Stardom isn’t normal. It’s familiar, even commonplace—ever-present not only in the realm of actors, singers, and other pop entertainers, but also in the overlapping circles of athletes, politicians, tech “visionaries,” and ambiguously skilled celebrities-as-celebrities whom Americans love to ogle, aggrandize, belittle, and resent. The impulse to idolize is as old as the gods, of course. Jesus was a superstar some time before Andrew Lloyd Webber came around.
The music industry, whose economic status roughly mirrors that of Greece, is finally making once-unthinkable cutbacks in entitlements. The finalists for this year’s Grammys were announced this week, and some hugely popular acts who by tradition would have been guaranteed nominations were shut out of the top categories. With the weakening of the corporate oligarchy of the old-line record companies, the nomination process has loosened up a bit for the good.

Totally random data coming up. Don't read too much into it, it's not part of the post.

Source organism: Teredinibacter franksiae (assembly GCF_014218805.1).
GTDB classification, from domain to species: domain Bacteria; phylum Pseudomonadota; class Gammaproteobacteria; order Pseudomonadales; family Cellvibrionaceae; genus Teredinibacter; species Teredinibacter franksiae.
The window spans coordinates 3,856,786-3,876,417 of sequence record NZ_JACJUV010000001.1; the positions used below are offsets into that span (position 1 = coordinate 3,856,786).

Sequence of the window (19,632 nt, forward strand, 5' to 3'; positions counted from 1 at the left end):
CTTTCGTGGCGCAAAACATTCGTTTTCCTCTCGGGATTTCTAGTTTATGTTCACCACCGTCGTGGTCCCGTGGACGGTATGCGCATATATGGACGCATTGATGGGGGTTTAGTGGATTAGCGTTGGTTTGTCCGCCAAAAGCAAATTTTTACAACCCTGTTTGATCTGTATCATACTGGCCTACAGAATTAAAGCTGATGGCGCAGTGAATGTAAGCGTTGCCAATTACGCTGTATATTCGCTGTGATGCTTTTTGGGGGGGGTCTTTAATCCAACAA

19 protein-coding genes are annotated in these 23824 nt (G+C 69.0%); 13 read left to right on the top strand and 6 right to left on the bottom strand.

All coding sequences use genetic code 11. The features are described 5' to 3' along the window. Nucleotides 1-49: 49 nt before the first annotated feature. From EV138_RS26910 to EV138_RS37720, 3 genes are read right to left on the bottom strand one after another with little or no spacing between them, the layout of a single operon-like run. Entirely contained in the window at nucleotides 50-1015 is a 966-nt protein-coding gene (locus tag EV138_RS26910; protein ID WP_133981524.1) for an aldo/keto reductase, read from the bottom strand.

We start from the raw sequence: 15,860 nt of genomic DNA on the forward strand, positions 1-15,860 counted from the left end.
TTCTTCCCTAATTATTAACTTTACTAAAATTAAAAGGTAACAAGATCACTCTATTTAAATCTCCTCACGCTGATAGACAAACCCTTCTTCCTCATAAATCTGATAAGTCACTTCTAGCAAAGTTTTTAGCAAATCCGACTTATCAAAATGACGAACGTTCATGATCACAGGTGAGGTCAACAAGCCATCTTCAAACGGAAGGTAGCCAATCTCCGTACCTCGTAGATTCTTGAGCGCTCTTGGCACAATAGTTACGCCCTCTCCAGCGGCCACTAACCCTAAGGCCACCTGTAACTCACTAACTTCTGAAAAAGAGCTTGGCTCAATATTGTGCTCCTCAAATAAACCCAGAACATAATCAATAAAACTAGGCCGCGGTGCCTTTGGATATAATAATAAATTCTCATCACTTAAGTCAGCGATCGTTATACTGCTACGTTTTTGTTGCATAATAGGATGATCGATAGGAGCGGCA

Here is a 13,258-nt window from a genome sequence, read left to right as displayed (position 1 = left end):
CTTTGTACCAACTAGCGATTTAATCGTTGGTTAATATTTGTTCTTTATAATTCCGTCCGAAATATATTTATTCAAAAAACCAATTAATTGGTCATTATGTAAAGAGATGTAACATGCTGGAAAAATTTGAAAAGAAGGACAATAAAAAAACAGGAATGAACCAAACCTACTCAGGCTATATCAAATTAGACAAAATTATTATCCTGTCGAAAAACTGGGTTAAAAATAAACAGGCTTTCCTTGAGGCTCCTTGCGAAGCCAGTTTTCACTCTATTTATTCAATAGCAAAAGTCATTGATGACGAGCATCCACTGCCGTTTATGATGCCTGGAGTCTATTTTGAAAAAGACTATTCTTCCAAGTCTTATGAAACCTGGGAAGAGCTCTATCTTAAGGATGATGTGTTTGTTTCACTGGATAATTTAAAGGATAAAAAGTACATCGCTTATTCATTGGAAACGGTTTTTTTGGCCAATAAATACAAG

A Trial by Jury by D. Graham Burnett (Alfred A. Knopf, 183 pp., $21) Among political theorists today, there is a vigorous debate between those who advocate deliberative democracy and those who emphasize public ignorance. The deliberative democrats insist that it is not enough for laws and jury verdicts to be adopted democratically. Instead they must be adopted for the right reasons.